Stage fright!

Updated: Jul 17, 2018

"If I fake a fall on the stage, maybe I don't have to play..?"

"Maybe if I say I threw up, people will believe that I'm sick, and I can cancel..?"

However tasteless, I'm sure most of us have had ideas on how to get out of a concert. I find it so weird that we work and work hours on end, just to be absolutely terrified to present it in front of an audience.

I always wondered why I got so nervous, and why it changed my playing so much.

I got sick, I started shaking uncontrollably and constantly questioned why I kept playing recitals.

I was always told that the nervous feeling would go away, once I got used to it... But I don't think that's true.

My first years of piano lessons were in a communal music school. It was a big building that had its own concert hall, with open concerts almost every week.

Because of that, I could play on a proper stage whenever I wanted and whenever I had a piece that was ready, which usually was once or twice every month.

Did I play enough concerts? Yup. Did the bad nerves go away? Nope.

I did get used to being on stage, but not how to deal with being on stage.

I got used to be nervous.

I got used to be uncomfortable.

I got used to be worried.

All of these things, of course, made me play way under my potential, which means I actually got used to playing very badly on stage.

But I don't think the answer is to try to get rid of nervousness all together.

I remember one recital when I was a student at the conservatory. A friend asked me to substitute her at a concert.

It was a lunch concert in the big hall, which could attract quite a few people, so I was quite excited to get to play.

The day came; I had prepared as much as I could and I was waiting backstage, ready to enter. The doors opened and I proudly started walking out on the stage.

Not a single clap.

For the first 5 or so seconds I could only hear my own steps. The three or four members of the audience started clapping only when I stood next to the piano.

All the previous excitement went out in one breath, and there was no way of getting it back.

On one hand I wasn't nervous at all, but on the other hand I really didn't feel like showing them my hard work.

I tired to convince myself that the people still deserved a good and exciting recital, but there was no hope of that ever happening. So while I wasn't nervous, I doubt that my performance was very memorable.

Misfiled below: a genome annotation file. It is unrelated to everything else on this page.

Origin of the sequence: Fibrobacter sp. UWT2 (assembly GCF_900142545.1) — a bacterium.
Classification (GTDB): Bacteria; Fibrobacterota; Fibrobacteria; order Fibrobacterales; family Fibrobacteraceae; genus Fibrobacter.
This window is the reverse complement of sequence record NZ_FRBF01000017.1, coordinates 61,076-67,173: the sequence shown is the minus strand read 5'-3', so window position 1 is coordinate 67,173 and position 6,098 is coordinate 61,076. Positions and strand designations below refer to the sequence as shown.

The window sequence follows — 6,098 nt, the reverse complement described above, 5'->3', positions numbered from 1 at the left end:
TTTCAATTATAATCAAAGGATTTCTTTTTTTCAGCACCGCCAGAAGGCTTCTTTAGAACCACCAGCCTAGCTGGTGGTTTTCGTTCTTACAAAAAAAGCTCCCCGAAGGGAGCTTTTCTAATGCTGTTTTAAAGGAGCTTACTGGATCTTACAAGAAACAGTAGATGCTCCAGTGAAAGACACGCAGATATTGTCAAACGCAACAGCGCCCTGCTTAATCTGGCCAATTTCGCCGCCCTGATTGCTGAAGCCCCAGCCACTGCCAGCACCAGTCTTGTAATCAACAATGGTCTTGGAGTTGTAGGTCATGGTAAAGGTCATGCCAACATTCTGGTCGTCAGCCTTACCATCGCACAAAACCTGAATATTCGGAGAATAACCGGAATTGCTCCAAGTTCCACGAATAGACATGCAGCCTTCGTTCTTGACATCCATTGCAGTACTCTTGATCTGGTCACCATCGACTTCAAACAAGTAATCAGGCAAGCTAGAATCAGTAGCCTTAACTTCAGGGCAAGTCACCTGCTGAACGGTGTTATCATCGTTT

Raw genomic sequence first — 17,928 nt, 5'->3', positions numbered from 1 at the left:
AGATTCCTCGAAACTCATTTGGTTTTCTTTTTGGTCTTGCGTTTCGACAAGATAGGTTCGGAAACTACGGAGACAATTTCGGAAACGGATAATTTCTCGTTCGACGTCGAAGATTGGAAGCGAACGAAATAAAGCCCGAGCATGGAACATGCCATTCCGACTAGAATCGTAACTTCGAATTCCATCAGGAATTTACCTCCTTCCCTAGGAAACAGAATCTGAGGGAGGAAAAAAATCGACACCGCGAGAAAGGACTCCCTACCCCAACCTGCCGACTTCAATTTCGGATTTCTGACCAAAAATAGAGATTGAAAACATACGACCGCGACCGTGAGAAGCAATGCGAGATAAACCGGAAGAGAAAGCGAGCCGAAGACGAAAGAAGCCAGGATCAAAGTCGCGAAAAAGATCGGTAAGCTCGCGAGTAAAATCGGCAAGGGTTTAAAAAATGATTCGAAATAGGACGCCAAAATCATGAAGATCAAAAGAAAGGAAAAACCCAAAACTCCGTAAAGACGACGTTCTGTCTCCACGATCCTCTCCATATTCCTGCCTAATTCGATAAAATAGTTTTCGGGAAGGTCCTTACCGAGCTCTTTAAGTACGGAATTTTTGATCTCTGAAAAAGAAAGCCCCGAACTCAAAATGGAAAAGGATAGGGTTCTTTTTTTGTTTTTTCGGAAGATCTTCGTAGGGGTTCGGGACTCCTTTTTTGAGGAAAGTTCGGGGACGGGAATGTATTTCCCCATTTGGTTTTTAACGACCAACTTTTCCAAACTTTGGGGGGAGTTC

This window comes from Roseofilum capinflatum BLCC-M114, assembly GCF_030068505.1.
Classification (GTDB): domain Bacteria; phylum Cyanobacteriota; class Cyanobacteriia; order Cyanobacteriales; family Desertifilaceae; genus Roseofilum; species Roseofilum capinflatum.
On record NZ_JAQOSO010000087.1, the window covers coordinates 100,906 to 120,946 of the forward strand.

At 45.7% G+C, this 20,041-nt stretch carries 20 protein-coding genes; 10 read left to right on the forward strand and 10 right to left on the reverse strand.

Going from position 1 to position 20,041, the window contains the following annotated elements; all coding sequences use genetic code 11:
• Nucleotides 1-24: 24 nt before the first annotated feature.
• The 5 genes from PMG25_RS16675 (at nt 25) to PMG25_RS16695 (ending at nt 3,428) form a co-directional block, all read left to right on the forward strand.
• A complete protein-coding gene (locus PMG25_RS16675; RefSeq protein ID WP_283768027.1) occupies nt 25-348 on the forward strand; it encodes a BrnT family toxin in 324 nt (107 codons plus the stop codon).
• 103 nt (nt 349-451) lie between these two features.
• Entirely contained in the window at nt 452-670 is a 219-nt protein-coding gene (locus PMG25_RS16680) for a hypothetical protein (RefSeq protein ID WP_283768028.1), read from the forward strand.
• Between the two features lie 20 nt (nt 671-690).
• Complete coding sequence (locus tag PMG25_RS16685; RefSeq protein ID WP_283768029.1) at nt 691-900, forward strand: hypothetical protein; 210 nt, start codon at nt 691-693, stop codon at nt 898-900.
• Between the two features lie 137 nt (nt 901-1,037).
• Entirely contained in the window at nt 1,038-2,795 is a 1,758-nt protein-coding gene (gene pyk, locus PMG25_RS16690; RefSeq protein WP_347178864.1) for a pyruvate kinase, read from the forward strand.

It got me thinking. Why is it just a lucky coincidence if I play well? Why should I practice 6 hours per day, if I would sound as if I practiced 1 or 2 most of the times? And why should a bunch of people have the right to judge my playing anyway, what did they know? I practiced what I could, and I wouldn't be able to change anything now anyway!

And there it was.

The next concert came, and I couldn't care less about whether or not anyone came, whether or not they liked my playing, and whether or not they'd give me a standing ovation at the end.

All I cared about was that I would play and that I would be happy.

I entered the stage, and as soon as I sat down, I really only cared about me.

I play piano for me, and what they think is irrelevant.

My nerves turned into excitement, and it was as if I was competing with myself - could I sing the melody even more, could I dare to take more time and breathe.

Basically: Could I dare to make more music than before?

And it felt amazing! For the first time in my life, I wanted to go back on the stage and just keep playing.

I realized that the nerves affected me when I'd let the expectations from others overrule my own will of making music. If I only had me and my music in mind, I could much easier feel comfortable with what I'm doing.

If I'd let my thoughts about what others might think be the leading role in my performance, my playing would be full of doubt and there would really be no way of feeling at ease with the performance.

Since then, I tried to really only focus on what I want to achieve for me, and not what the audience might want me to achieve. It's of course much nicer if the audience is happy than if they're not, but that's really not up to me to decide.

If I'm well prepared (and this can't be stressed enough - being well prepared is still crucial for a good performance), the main part of the audience will most probably enjoy the concert - keep in mind, they came to listen to me, not the other way around.

It's much easier said than done (and I fall back a bit now and then) but as soon as we start to care about things we have no control over, we lose.

We can't control how many people will come, we can't control what they like, and we can't control how they react.

(If we do fall back, there are a few tricks to get into the right mind, such as thinking about a previous succesful concert or to slowly play a section that's difficult, once or twice, to regain the feeling of control)

We can however control how prepared we are, control what we play and, with some training, control whether we have a positive or negative mind when entering the stage.

If we let these things be our main focus, it's much easier to let the nerves turn into excitement rather than anxiety.


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© 2018 by Simon Danell